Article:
Wednesday, July 21, 2010

Book Review of The Red Tent by Anita Diamant

Lost Hopes
Name of Book: The Red Tent

Author: Anita Diamant

ISBN: 0-312-19551-6

Publisher: St Martin's Press

Type of book: Adult, "biblical", women,

Year it was published: 1997

Her name is Dinah. In the bible, her life is only hinted at in a brief and violent detour within the more familiar chapters about her father, Jacob, and his dozen sons in the Book of Genesis.
Told in Dinah’s voice, this novel reveals the traditions and turmoil of ancient womanhood-the world of the red tent. It begins with the story of her mothers-Leah, Rachel, Zilpah and Bilhah-the four wives of Jacob. They love Dinah and give her gifts that are to sustain her through a hard-working youth, a calling to midwifery, and a new home in a foreign land. Dinah’s story reaches out from a remarkable period of early history and creates an intimate, immediate connection.
Deeply affecting, The Red Tent combines rich story-telling with a valuable achievement in modern fiction: a new view of biblical women’s society.

Characters: This is an interesting twist to the infamous story of Dinah, as well as the stories of her mothers and some other family members. Personally speaking, I thought that the character of Rachel was portrayed the way I always imagined her; a bit selfish and angry. Dinah is a bit hard to describe as a character. However, I wasn't happy with the way male patriarchs were portrayed towards the end, and didn't enjoy having them portrayed in such negativity. Basically this is the story of Dinah and her life and goes up until Dinah's death. This novel also mentions how she became a midwife and goes when Jacob dies goes back only to find out that her father doesn't remember her but this knowledge doesn't bother her. Unfortunately there is very little interesting there and very little to talk about when it comes to characters.

Theme: The theme of the novel details the womanhood and tends to place a great focus on the woman bonding, such as Dinah and the four mothers, later in the story Dinah and another midwife and so on. However, what bothered me more than anything else as well is the polytheism that Jacob's wives as well as Dinah and Rebeca practiced. If this was not a bible themed story then it wouldn't have been objectionable, but the fact that this story does come from the bible which talks about monotheism, this is disturbing and shouldn't even be there. (Maybe in beginning the wives might practice polytheism, but then I always thought they would turn to monotheism.) What are possible themes for the story? Its okay to practice polytheism for women, Judaism doesn't seem to do anything for women.

Plot: As mentioned previously, this novel discusses the life of Dinah, but unfortunately the plot isn't handled well in my view. There seems to be a lack of conflict, (if the author is going to go with polytheism vs monotheism theme, she could've made that a conflict,) and time isn't used at all. In history, in one way or another time is used and mentioned. Maybe not in years but something like seasons or whatnot. It would help to know how old she was when the prince had died and whatnot. Unfortunately also, almost all of the book is boring because there is no clear conflict. The beginning and dehumanizing the biblical characters was interesting in my view. I kind of liked the Jacob in beginning of the novel, and the reason for Rachel's fruitlessness, but these are not enough to save the novel. To an extent the author followed chronology, although I don't think she ever read the Jewish commentary, especially in Chumash where there is a mention that Dinah inherited the personality from Leah who also liked to go out.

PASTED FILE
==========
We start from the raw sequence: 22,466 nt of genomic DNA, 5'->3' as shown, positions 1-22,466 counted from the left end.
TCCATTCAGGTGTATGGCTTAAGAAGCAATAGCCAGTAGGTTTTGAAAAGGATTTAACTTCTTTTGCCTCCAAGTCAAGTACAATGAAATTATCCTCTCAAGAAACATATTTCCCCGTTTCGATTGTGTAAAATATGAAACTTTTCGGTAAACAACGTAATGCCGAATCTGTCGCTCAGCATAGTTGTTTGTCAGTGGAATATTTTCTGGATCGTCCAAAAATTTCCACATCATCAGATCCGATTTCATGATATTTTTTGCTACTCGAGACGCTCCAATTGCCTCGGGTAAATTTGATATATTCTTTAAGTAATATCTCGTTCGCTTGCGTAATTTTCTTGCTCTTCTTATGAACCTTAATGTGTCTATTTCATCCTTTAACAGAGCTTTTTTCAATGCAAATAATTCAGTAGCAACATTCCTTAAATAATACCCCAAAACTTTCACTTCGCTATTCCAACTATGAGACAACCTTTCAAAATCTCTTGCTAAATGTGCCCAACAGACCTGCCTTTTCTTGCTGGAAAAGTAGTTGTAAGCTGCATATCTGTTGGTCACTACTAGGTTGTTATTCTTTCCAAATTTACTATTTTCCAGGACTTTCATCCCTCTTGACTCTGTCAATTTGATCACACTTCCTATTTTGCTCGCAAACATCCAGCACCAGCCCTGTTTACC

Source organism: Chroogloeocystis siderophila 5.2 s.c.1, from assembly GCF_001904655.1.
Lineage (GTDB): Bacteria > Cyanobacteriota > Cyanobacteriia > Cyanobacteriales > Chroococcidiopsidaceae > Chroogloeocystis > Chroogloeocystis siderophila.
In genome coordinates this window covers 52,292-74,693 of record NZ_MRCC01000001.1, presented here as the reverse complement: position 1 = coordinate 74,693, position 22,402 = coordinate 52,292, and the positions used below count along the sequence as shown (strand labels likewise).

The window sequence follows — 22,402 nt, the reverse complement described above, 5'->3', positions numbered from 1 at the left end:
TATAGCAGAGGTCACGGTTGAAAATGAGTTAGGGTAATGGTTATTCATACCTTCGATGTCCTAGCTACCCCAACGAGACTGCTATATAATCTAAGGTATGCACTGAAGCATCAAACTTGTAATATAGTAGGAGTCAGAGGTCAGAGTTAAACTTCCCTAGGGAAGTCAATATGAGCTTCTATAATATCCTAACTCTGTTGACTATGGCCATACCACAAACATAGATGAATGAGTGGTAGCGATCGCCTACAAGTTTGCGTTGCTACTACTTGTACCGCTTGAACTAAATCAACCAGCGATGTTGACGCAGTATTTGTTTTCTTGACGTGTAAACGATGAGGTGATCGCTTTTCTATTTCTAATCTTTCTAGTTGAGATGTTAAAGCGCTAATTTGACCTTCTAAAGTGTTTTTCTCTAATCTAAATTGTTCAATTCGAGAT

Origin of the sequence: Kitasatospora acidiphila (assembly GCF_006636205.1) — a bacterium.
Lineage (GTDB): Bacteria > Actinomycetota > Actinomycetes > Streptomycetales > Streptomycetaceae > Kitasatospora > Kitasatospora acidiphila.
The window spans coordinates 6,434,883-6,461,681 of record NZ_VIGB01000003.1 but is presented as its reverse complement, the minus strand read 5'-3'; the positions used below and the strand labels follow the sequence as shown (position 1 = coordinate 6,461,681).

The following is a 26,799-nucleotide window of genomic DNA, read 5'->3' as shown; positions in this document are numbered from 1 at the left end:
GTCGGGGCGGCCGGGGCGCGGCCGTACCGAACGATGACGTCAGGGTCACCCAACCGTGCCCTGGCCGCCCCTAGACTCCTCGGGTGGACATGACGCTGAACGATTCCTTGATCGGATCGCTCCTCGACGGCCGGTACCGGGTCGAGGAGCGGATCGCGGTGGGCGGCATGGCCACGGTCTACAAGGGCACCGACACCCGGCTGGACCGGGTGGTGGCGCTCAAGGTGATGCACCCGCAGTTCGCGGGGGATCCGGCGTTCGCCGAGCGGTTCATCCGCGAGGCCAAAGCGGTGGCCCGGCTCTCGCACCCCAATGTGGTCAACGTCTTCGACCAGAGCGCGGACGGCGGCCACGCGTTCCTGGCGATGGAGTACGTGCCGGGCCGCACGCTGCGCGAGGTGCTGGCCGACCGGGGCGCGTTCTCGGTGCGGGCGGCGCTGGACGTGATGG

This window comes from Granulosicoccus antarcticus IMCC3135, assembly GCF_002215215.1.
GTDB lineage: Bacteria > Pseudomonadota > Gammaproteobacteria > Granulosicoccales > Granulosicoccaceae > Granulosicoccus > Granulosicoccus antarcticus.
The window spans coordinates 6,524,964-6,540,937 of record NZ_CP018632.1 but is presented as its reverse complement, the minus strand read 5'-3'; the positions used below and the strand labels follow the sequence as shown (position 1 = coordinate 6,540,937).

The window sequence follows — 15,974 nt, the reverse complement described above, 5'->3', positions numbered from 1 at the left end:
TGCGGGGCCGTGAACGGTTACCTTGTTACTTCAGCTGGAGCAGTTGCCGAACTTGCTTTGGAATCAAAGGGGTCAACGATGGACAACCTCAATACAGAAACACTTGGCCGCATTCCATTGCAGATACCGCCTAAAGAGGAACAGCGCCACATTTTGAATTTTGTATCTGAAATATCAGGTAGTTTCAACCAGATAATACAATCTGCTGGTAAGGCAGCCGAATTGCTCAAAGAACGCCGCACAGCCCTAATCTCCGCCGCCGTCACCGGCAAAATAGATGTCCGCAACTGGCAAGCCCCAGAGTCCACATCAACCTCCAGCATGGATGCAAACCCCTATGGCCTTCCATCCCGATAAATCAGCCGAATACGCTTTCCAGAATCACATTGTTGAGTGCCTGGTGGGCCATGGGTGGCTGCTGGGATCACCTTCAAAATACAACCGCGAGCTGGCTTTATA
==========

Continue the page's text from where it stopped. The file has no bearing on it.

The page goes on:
Author Information: Anita Diamant also wrote other books such as The New Jewish Wedding and Choosing a Jewish Life: A Guidebook for People Converting to Judaism and for their families and Friends. She lives with her husband and daughter. This is the caption from 1997. She also wrote a few other novels that have Jewish themes such as Good Harbor: A novelDay after Night: A novel, and so on.

Opinion: When I started to read this book, I had high hopes that I found a book that I felt free and safe with. I hoped to have more details and more about the life of Dinah, but alas this novel isn't it. I disliked the polytheism that the women practiced, disliked the way that for the most part the patriarchs were portrayed negatively within the novel. This book doesn't feel spiritual at all and although the closest thing to ancient history I ever studied was Roman Empire, I don't feel that this novel was well researched and thought out. Also, Anita Diamant gets the sons wrong. (Gad and Asher are not twins, Issachar comes after Judah, and Bilhah had Naphtali, not Leah. By the time Dinah gets kidnapped, Rachel should have been dead and should have had Benjamin.) Jacob's story is my favorite part in the Hebrew Testament by the way, so I really felt offended that she defiled it in such a way. In my view, please do not get this book at all. Trust me when I'll say that you won't enjoy it.
1 out 5 stars

(0: Stay away unless a masochist 1: Good for insomnia 2: Horrible but readable; 3: Readable and quickly forgettable, 4: Good, enjoyable 5: Buy it, keep it and never let it go.)

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